1. When you have a newborn you will not only be too tired to cook, you will be too tired to even know what you are hungry for. Plan your meals now – start a Meal Train and invite anyone who asks how they can help, make a months (or two!) worth of freezable meals, stock up on snacks to eat while nursing, compile a list of easy meals and healthy food delivery. It’s too hard to think this stuff up when you are tired.

2. People will tell you it “feels funny” the first time you walk after giving birth. “Feels funny???!!!” How about: your pelvic floor will be dangling between your legs. Let’s be honest people. I feel really burned on this one for some reason.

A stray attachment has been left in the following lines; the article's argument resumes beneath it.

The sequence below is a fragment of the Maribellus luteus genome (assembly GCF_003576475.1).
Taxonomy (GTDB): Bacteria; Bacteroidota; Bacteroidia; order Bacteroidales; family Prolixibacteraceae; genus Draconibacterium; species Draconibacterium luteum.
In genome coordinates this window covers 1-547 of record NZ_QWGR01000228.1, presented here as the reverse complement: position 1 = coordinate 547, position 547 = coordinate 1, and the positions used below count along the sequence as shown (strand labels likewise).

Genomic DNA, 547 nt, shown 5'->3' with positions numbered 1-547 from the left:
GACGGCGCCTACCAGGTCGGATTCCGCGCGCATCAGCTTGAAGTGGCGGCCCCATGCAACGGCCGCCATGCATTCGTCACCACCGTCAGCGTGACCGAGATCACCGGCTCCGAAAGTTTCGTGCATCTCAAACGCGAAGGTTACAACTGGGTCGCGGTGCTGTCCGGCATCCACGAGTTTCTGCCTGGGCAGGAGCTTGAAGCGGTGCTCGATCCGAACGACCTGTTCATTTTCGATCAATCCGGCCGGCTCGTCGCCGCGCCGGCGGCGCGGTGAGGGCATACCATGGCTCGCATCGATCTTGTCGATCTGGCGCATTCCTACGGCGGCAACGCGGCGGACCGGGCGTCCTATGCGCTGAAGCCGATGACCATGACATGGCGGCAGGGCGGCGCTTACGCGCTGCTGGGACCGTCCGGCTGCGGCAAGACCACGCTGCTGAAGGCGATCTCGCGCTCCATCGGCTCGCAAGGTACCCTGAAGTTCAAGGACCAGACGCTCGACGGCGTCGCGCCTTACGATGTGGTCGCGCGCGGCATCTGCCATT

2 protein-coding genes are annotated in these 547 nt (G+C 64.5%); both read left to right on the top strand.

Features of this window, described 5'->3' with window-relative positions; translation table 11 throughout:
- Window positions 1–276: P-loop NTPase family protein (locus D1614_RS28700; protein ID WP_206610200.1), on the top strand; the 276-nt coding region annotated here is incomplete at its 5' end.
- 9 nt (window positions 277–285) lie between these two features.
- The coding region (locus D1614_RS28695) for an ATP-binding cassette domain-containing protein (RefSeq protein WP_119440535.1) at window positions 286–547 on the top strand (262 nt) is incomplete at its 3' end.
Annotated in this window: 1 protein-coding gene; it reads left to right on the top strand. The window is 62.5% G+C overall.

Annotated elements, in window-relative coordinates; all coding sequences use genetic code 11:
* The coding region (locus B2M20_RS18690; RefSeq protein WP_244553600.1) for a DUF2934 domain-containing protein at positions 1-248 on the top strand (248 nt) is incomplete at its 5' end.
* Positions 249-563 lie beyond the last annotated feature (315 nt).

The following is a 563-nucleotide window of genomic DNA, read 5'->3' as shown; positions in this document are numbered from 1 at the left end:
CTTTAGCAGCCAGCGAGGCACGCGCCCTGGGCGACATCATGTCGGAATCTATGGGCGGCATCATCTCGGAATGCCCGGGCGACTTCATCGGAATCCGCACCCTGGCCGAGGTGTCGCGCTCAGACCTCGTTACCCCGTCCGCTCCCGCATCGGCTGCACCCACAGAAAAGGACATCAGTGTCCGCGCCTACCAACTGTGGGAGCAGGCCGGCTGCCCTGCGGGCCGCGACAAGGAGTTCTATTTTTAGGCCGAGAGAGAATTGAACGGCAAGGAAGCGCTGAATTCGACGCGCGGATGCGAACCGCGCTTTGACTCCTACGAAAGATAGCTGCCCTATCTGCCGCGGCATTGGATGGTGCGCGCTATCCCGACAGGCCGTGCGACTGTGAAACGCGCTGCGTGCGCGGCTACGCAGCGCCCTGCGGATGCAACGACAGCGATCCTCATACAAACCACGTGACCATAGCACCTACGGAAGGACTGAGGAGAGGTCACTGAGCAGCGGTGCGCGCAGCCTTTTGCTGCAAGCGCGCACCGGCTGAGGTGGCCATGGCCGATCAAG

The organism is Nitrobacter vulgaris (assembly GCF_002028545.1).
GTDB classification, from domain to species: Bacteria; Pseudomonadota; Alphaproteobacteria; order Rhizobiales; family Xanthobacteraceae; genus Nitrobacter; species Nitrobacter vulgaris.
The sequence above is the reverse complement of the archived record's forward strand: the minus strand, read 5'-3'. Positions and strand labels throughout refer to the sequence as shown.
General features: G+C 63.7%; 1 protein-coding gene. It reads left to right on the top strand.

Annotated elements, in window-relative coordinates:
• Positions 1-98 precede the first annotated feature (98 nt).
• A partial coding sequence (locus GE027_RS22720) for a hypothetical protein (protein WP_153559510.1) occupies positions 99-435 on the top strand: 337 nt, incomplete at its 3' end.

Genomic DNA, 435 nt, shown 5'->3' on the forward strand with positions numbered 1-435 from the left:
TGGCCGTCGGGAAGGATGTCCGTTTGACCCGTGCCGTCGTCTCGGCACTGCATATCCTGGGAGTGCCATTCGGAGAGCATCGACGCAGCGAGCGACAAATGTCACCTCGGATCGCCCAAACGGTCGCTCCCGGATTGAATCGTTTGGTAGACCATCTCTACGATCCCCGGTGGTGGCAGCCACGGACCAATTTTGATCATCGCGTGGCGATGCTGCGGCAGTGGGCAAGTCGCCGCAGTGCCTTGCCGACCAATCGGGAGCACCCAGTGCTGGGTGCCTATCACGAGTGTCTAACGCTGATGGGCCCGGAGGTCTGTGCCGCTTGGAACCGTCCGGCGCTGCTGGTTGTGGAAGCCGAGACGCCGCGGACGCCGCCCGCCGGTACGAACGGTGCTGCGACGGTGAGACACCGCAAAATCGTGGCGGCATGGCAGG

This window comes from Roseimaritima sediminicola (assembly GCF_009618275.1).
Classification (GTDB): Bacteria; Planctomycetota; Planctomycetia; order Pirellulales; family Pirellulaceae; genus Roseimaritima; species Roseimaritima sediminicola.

3. You will need help. I don’t care how independent you are or have been your whole life. You will need help. Start building your community now. If you don’t have super-involved friends or family – hire a postpartum doula (they really know what they are doing). Take people up on their offers to help (this is easier if you keep a running list of things people can help with. When you are so tired all you can think to say is “…uhhh. umm. uhhh…”). I would tell any new mom – especially single ones – to hire a postpartum doula to come by a few days per week and have help overnight (a friend or doula) once per week. New doulas are often willing to volunteer or work for a low fee as they gain experience. And let me tell you – those ladies know their shizzz.